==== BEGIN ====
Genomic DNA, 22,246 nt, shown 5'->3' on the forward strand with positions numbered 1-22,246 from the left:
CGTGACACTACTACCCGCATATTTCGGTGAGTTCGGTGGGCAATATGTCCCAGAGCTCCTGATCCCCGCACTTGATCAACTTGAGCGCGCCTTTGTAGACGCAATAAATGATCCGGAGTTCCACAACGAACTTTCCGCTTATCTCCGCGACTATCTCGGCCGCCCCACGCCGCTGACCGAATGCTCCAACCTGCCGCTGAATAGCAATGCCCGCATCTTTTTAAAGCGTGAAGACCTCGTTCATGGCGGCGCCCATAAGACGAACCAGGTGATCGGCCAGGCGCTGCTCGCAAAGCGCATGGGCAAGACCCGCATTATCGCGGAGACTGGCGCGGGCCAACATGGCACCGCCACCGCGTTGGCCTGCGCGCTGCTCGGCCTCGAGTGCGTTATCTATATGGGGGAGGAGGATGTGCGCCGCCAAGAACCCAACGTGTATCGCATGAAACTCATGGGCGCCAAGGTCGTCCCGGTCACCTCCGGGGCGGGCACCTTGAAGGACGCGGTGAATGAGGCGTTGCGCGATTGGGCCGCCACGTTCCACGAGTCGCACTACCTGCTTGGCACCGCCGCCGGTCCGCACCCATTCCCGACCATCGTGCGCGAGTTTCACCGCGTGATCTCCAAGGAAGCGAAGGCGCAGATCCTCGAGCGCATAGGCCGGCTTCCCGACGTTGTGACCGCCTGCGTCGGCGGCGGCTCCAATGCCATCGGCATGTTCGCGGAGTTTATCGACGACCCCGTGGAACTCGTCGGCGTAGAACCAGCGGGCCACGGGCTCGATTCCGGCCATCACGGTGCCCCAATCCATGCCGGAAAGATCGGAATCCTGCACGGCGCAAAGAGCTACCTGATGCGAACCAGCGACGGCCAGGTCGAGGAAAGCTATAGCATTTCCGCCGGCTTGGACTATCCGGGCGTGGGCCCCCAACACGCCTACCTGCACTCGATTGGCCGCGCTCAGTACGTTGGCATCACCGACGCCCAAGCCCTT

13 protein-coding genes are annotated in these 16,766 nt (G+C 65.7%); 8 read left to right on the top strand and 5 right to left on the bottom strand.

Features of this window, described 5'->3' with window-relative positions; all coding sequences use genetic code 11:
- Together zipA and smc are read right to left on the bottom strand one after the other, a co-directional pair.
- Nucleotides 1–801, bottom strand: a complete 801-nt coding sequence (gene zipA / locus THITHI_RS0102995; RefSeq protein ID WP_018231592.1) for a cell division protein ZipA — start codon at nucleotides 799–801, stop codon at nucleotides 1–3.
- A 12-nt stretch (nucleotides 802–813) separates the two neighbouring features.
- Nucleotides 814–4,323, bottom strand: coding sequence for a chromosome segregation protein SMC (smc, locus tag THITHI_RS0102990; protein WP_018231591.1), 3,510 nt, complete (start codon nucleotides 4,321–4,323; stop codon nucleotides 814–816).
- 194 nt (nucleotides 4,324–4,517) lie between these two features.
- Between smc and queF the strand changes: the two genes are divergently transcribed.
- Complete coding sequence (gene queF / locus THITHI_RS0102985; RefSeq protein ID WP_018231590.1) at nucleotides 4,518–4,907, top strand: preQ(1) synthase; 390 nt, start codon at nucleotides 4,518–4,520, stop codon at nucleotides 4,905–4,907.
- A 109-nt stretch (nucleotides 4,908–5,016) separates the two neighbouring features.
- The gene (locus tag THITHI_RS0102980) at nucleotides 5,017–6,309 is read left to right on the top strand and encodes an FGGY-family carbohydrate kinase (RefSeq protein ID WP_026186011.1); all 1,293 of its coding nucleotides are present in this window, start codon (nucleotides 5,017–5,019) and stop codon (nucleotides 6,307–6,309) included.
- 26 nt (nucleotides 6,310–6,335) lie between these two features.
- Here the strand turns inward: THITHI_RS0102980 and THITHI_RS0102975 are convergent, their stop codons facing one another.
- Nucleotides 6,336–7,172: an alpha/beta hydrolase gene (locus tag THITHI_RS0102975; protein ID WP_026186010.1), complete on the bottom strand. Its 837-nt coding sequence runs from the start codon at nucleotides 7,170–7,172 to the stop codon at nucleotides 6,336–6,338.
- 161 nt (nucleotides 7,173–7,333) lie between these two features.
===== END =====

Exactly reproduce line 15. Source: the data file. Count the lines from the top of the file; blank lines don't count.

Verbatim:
- Here the strand turns inward: THITHI_RS0102980 and THITHI_RS0102975 are convergent, their stop codons facing one another.